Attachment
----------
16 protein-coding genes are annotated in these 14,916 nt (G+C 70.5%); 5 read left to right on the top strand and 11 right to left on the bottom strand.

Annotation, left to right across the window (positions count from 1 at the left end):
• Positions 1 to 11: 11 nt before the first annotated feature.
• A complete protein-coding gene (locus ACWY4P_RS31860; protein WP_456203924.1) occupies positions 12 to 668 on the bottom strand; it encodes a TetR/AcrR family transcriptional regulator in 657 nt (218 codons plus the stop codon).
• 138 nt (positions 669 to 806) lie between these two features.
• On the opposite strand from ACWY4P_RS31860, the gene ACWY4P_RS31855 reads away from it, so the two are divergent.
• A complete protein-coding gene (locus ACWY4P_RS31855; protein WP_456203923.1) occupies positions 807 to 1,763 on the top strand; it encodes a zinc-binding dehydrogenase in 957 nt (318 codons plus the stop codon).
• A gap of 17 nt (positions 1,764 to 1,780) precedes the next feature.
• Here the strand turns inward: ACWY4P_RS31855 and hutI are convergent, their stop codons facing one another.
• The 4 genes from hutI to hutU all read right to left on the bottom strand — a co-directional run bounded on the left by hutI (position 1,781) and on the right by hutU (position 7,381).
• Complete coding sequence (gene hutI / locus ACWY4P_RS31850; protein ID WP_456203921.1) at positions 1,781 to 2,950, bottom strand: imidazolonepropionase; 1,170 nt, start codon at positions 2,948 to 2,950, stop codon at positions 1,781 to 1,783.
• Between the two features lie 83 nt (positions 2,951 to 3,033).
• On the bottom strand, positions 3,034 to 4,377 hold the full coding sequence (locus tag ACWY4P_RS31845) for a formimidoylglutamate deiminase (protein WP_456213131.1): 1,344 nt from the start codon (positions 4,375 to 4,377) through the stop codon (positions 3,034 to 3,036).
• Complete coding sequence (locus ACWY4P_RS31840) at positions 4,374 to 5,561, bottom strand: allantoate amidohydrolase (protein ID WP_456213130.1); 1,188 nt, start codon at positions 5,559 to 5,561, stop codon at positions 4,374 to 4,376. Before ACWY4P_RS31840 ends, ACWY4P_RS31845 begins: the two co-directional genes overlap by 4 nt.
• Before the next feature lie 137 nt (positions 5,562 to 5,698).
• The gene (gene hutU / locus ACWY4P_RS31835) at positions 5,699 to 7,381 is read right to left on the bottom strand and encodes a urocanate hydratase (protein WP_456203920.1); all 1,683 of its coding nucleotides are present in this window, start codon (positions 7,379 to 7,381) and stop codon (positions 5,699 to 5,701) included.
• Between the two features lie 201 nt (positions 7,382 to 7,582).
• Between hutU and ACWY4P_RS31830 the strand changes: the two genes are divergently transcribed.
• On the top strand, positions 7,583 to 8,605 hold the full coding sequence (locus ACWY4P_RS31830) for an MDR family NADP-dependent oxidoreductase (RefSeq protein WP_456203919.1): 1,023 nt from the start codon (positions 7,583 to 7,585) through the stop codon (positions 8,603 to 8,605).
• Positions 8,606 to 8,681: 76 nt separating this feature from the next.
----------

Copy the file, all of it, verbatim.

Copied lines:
16 protein-coding genes are annotated in these 14,916 nt (G+C 70.5%); 5 read left to right on the top strand and 11 right to left on the bottom strand.

Annotation, left to right across the window (positions count from 1 at the left end):
• Positions 1 to 11: 11 nt before the first annotated feature.
• A complete protein-coding gene (locus ACWY4P_RS31860; protein WP_456203924.1) occupies positions 12 to 668 on the bottom strand; it encodes a TetR/AcrR family transcriptional regulator in 657 nt (218 codons plus the stop codon).
• 138 nt (positions 669 to 806) lie between these two features.
• On the opposite strand from ACWY4P_RS31860, the gene ACWY4P_RS31855 reads away from it, so the two are divergent.
• A complete protein-coding gene (locus ACWY4P_RS31855; protein WP_456203923.1) occupies positions 807 to 1,763 on the top strand; it encodes a zinc-binding dehydrogenase in 957 nt (318 codons plus the stop codon).
• A gap of 17 nt (positions 1,764 to 1,780) precedes the next feature.
• Here the strand turns inward: ACWY4P_RS31855 and hutI are convergent, their stop codons facing one another.
• The 4 genes from hutI to hutU all read right to left on the bottom strand — a co-directional run bounded on the left by hutI (position 1,781) and on the right by hutU (position 7,381).
• Complete coding sequence (gene hutI / locus ACWY4P_RS31850; protein ID WP_456203921.1) at positions 1,781 to 2,950, bottom strand: imidazolonepropionase; 1,170 nt, start codon at positions 2,948 to 2,950, stop codon at positions 1,781 to 1,783.
• Between the two features lie 83 nt (positions 2,951 to 3,033).
• On the bottom strand, positions 3,034 to 4,377 hold the full coding sequence (locus tag ACWY4P_RS31845) for a formimidoylglutamate deiminase (protein WP_456213131.1): 1,344 nt from the start codon (positions 4,375 to 4,377) through the stop codon (positions 3,034 to 3,036).
• Complete coding sequence (locus ACWY4P_RS31840) at positions 4,374 to 5,561, bottom strand: allantoate amidohydrolase (protein ID WP_456213130.1); 1,188 nt, start codon at positions 5,559 to 5,561, stop codon at positions 4,374 to 4,376. Before ACWY4P_RS31840 ends, ACWY4P_RS31845 begins: the two co-directional genes overlap by 4 nt.
• Before the next feature lie 137 nt (positions 5,562 to 5,698).
• The gene (gene hutU / locus ACWY4P_RS31835) at positions 5,699 to 7,381 is read right to left on the bottom strand and encodes a urocanate hydratase (protein WP_456203920.1); all 1,683 of its coding nucleotides are present in this window, start codon (positions 7,379 to 7,381) and stop codon (positions 5,699 to 5,701) included.
• Between the two features lie 201 nt (positions 7,382 to 7,582).
• Between hutU and ACWY4P_RS31830 the strand changes: the two genes are divergently transcribed.
• On the top strand, positions 7,583 to 8,605 hold the full coding sequence (locus ACWY4P_RS31830) for an MDR family NADP-dependent oxidoreductase (RefSeq protein WP_456203919.1): 1,023 nt from the start codon (positions 7,583 to 7,585) through the stop codon (positions 8,603 to 8,605).
• Positions 8,606 to 8,681: 76 nt separating this feature from the next.